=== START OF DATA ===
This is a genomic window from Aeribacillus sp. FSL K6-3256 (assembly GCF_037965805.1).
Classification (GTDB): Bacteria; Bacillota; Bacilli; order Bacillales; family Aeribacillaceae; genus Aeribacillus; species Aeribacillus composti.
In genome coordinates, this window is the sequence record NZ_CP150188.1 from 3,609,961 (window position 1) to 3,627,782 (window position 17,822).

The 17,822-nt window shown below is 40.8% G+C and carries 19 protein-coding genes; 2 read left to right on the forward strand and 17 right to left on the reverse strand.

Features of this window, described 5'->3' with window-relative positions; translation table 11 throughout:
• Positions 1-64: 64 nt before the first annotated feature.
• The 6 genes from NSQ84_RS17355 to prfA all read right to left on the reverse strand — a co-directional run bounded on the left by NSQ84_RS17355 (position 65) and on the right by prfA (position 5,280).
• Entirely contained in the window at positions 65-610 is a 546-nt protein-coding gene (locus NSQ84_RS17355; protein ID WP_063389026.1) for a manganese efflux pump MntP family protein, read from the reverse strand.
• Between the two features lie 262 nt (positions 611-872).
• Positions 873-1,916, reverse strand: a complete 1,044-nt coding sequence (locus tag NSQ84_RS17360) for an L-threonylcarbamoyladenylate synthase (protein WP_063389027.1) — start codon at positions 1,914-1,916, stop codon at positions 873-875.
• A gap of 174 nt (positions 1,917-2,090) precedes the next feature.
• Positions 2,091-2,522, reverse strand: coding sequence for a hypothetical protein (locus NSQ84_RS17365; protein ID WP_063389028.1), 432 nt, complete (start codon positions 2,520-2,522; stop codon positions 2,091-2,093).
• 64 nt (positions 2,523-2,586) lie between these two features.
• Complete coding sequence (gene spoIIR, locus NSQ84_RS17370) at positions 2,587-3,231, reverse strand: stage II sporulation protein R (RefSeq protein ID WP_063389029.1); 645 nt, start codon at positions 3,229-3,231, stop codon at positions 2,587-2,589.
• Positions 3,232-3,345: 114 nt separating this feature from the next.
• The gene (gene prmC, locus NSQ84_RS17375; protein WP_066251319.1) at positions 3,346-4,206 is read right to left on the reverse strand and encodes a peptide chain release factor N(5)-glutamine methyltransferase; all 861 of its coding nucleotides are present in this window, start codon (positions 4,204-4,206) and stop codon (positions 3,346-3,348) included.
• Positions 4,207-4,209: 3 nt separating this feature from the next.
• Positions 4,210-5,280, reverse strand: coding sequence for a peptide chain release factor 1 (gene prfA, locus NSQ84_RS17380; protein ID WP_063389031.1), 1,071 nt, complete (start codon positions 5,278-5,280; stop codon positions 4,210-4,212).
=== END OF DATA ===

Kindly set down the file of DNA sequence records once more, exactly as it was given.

This is a genomic window from Aeribacillus sp. FSL K6-3256 (assembly GCF_037965805.1).
Classification (GTDB): Bacteria; Bacillota; Bacilli; order Bacillales; family Aeribacillaceae; genus Aeribacillus; species Aeribacillus composti.
In genome coordinates, this window is the sequence record NZ_CP150188.1 from 3,609,961 (window position 1) to 3,627,782 (window position 17,822).

The 17,822-nt window shown below is 40.8% G+C and carries 19 protein-coding genes; 2 read left to right on the forward strand and 17 right to left on the reverse strand.

Features of this window, described 5'->3' with window-relative positions; translation table 11 throughout:
• Positions 1-64: 64 nt before the first annotated feature.
• The 6 genes from NSQ84_RS17355 to prfA all read right to left on the reverse strand — a co-directional run bounded on the left by NSQ84_RS17355 (position 65) and on the right by prfA (position 5,280).
• Entirely contained in the window at positions 65-610 is a 546-nt protein-coding gene (locus NSQ84_RS17355; protein ID WP_063389026.1) for a manganese efflux pump MntP family protein, read from the reverse strand.
• Between the two features lie 262 nt (positions 611-872).
• Positions 873-1,916, reverse strand: a complete 1,044-nt coding sequence (locus tag NSQ84_RS17360) for an L-threonylcarbamoyladenylate synthase (protein WP_063389027.1) — start codon at positions 1,914-1,916, stop codon at positions 873-875.
• A gap of 174 nt (positions 1,917-2,090) precedes the next feature.
• Positions 2,091-2,522, reverse strand: coding sequence for a hypothetical protein (locus NSQ84_RS17365; protein ID WP_063389028.1), 432 nt, complete (start codon positions 2,520-2,522; stop codon positions 2,091-2,093).
• 64 nt (positions 2,523-2,586) lie between these two features.
• Complete coding sequence (gene spoIIR, locus NSQ84_RS17370) at positions 2,587-3,231, reverse strand: stage II sporulation protein R (RefSeq protein ID WP_063389029.1); 645 nt, start codon at positions 3,229-3,231, stop codon at positions 2,587-2,589.
• Positions 3,232-3,345: 114 nt separating this feature from the next.
• The gene (gene prmC, locus NSQ84_RS17375; protein WP_066251319.1) at positions 3,346-4,206 is read right to left on the reverse strand and encodes a peptide chain release factor N(5)-glutamine methyltransferase; all 861 of its coding nucleotides are present in this window, start codon (positions 4,204-4,206) and stop codon (positions 3,346-3,348) included.
• Positions 4,207-4,209: 3 nt separating this feature from the next.
• Positions 4,210-5,280, reverse strand: coding sequence for a peptide chain release factor 1 (gene prfA, locus NSQ84_RS17380; protein ID WP_063389031.1), 1,071 nt, complete (start codon positions 5,278-5,280; stop codon positions 4,210-4,212).